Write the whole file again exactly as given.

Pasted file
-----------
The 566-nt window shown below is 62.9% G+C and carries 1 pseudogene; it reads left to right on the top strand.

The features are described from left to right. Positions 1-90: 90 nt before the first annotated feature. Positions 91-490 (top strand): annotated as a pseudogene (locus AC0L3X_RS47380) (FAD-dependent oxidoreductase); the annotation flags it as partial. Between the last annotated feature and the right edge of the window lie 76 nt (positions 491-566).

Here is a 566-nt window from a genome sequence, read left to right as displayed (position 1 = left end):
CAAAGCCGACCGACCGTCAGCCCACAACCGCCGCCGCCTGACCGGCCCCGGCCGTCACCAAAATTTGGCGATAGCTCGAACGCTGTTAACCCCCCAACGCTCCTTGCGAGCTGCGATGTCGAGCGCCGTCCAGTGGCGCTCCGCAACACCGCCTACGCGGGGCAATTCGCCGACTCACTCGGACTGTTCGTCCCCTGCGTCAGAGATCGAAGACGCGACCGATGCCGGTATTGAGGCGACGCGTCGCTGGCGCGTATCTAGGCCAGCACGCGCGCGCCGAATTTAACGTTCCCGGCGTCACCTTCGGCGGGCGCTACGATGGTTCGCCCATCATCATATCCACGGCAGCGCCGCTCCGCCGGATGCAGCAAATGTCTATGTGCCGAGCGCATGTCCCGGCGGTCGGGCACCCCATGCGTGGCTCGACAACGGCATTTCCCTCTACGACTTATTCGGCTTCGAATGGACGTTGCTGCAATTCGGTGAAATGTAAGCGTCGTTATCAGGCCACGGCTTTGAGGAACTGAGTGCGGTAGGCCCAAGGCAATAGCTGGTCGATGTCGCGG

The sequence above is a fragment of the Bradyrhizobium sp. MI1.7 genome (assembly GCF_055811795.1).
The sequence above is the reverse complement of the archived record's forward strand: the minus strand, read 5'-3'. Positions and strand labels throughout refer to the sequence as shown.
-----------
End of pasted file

The 566-nt window shown below is 62.9% G+C and carries 1 pseudogene; it reads left to right on the top strand.

The features are described from left to right. Positions 1-90: 90 nt before the first annotated feature. Positions 91-490 (top strand): annotated as a pseudogene (locus AC0L3X_RS47380) (FAD-dependent oxidoreductase); the annotation flags it as partial. Between the last annotated feature and the right edge of the window lie 76 nt (positions 491-566).

Here is a 566-nt window from a genome sequence, read left to right as displayed (position 1 = left end):
CAAAGCCGACCGACCGTCAGCCCACAACCGCCGCCGCCTGACCGGCCCCGGCCGTCACCAAAATTTGGCGATAGCTCGAACGCTGTTAACCCCCCAACGCTCCTTGCGAGCTGCGATGTCGAGCGCCGTCCAGTGGCGCTCCGCAACACCGCCTACGCGGGGCAATTCGCCGACTCACTCGGACTGTTCGTCCCCTGCGTCAGAGATCGAAGACGCGACCGATGCCGGTATTGAGGCGACGCGTCGCTGGCGCGTATCTAGGCCAGCACGCGCGCGCCGAATTTAACGTTCCCGGCGTCACCTTCGGCGGGCGCTACGATGGTTCGCCCATCATCATATCCACGGCAGCGCCGCTCCGCCGGATGCAGCAAATGTCTATGTGCCGAGCGCATGTCCCGGCGGTCGGGCACCCCATGCGTGGCTCGACAACGGCATTTCCCTCTACGACTTATTCGGCTTCGAATGGACGTTGCTGCAATTCGGTGAAATGTAAGCGTCGTTATCAGGCCACGGCTTTGAGGAACTGAGTGCGGTAGGCCCAAGGCAATAGCTGGTCGATGTCGCGG

The sequence above is a fragment of the Bradyrhizobium sp. MI1.7 genome (assembly GCF_055811795.1).
The sequence above is the reverse complement of the archived record's forward strand: the minus strand, read 5'-3'. Positions and strand labels throughout refer to the sequence as shown.